Kandos Colliery could become part of museum

Buzz Sanderson in the disused Kandos No. 2 Colliery , which could become part of the Kandos Museum collection. 
Photo by Karon Grant
Buzz Sanderson in the disused Kandos No. 2 Colliery , which could become part of the Kandos Museum collection. Photo by Karon Grant

The Kandos No. 2 Colliery could soon be opened to the public with the village museum proposing to acquire the site and re-purpose it as part of the collection. 

The colliery supplied 2.3 million tonnes of coal to the Kandos Cement Plant between 1939 and 1964 for both cement making and steam raising to drive the electrical power plant at the works. 

President of the Kandos Bicentennial Industrial Museum, Buzz Sanderson, said the site and building offer a rare opportunity to preserve a part of mining history. 

“It’s actually pretty rare to have a mid-20th century mining facility on the edge of town,” Mr Sanderson said. 

“It would attract a different audience. Kandos has the opportunity to have a wider appeal with a story that is, if not of state then of national significance - cement making.”

He said its accessibility - 500 metres from the Kandos town boundary and 1000 metres from the museum – makes it economically viable for guided tours. 

Underground access has been sealed and all that remains is the original head wall, an unloading shed with sorting machinery, conveyors and a storage bin that is one of very few remaining iron and timber coal handling facilities in the state.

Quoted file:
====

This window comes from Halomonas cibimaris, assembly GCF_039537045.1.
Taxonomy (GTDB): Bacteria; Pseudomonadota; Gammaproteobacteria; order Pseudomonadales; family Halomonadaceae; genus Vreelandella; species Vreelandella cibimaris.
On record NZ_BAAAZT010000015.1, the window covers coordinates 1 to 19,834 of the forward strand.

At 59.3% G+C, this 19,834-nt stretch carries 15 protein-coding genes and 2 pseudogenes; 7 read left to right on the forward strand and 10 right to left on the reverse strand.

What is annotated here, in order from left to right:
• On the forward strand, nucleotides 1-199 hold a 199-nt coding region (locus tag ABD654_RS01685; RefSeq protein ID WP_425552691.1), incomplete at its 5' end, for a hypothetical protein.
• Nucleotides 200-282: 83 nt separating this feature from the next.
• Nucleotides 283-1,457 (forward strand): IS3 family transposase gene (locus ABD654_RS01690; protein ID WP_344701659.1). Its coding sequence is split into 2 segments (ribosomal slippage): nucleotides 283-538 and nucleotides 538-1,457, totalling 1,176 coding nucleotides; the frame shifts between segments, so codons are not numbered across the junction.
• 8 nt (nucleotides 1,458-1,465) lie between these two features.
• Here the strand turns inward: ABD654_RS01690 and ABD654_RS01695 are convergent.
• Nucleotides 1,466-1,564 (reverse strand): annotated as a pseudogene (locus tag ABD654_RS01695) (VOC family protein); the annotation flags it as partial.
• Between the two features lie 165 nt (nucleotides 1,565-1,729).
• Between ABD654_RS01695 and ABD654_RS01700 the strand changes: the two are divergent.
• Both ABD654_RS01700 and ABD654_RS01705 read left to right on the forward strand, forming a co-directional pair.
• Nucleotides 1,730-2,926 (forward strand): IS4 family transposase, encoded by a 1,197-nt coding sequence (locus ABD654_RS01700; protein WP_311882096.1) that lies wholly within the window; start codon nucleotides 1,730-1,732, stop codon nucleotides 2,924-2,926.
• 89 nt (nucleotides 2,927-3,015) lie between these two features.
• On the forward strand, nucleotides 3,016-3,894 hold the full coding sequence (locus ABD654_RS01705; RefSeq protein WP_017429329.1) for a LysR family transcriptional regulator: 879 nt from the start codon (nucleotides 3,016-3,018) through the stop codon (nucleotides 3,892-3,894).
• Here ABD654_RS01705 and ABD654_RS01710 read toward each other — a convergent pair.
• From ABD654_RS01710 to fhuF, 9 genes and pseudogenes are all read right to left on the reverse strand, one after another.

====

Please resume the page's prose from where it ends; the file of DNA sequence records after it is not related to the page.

Mr Sanderson said little work needs to be done to enable tour groups to walk through the site.  

“It could make a great adjunct to the museum,” he said. 

“For a museum visit there’s something that has to speak to scale and it has a great linkage to Kandos being a cement town.”

In a letter of support, Simon Wiltshier from the Heritage Committee of Engineers Australia, Sydney Division said it has been difficult over the years to conserve such items of coal mining history.  

“They either become an impediment to site works at a working mine site or when mines are abandoned there are no facilities or personnel left to maintain them,” Mr Wiltshier said. 

“Consequently the potential for curation by a museum is a rare opportunity and we would support this proposal.” 

Negotiations are underway with Crown Lands (present land owner), Cement Australia (which holds a mining lease for the site) and Mid-Western Regional Council. 

The museum has proposed to purchase the site from Crown Lands, re-purpose it as a tourist attraction and relieve Cement Australia of its responsibility to rehabilitate the site.   

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